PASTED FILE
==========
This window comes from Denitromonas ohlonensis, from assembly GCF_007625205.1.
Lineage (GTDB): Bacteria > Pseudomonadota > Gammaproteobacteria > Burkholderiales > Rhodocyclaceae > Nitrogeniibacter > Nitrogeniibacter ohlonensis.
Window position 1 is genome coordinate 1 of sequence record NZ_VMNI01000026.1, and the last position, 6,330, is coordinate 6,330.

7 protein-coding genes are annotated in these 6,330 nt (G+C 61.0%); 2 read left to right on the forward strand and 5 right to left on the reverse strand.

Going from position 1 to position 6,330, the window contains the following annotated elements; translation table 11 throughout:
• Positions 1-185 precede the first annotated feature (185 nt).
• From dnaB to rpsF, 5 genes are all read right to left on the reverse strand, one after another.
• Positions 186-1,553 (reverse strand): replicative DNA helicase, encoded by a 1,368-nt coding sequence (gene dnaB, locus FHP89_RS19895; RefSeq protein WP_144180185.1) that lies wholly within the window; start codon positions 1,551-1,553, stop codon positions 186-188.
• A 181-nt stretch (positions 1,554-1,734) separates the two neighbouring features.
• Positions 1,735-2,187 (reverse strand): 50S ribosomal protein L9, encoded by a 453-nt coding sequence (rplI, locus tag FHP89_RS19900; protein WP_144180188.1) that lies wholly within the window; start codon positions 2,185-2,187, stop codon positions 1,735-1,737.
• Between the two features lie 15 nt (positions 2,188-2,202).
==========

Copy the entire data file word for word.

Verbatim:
This window comes from Denitromonas ohlonensis, from assembly GCF_007625205.1.
Lineage (GTDB): Bacteria > Pseudomonadota > Gammaproteobacteria > Burkholderiales > Rhodocyclaceae > Nitrogeniibacter > Nitrogeniibacter ohlonensis.
Window position 1 is genome coordinate 1 of sequence record NZ_VMNI01000026.1, and the last position, 6,330, is coordinate 6,330.

7 protein-coding genes are annotated in these 6,330 nt (G+C 61.0%); 2 read left to right on the forward strand and 5 right to left on the reverse strand.

Going from position 1 to position 6,330, the window contains the following annotated elements; translation table 11 throughout:
• Positions 1-185 precede the first annotated feature (185 nt).
• From dnaB to rpsF, 5 genes are all read right to left on the reverse strand, one after another.
• Positions 186-1,553 (reverse strand): replicative DNA helicase, encoded by a 1,368-nt coding sequence (gene dnaB, locus FHP89_RS19895; RefSeq protein WP_144180185.1) that lies wholly within the window; start codon positions 1,551-1,553, stop codon positions 186-188.
• A 181-nt stretch (positions 1,554-1,734) separates the two neighbouring features.
• Positions 1,735-2,187 (reverse strand): 50S ribosomal protein L9, encoded by a 453-nt coding sequence (rplI, locus tag FHP89_RS19900; protein WP_144180188.1) that lies wholly within the window; start codon positions 2,185-2,187, stop codon positions 1,735-1,737.
• Between the two features lie 15 nt (positions 2,188-2,202).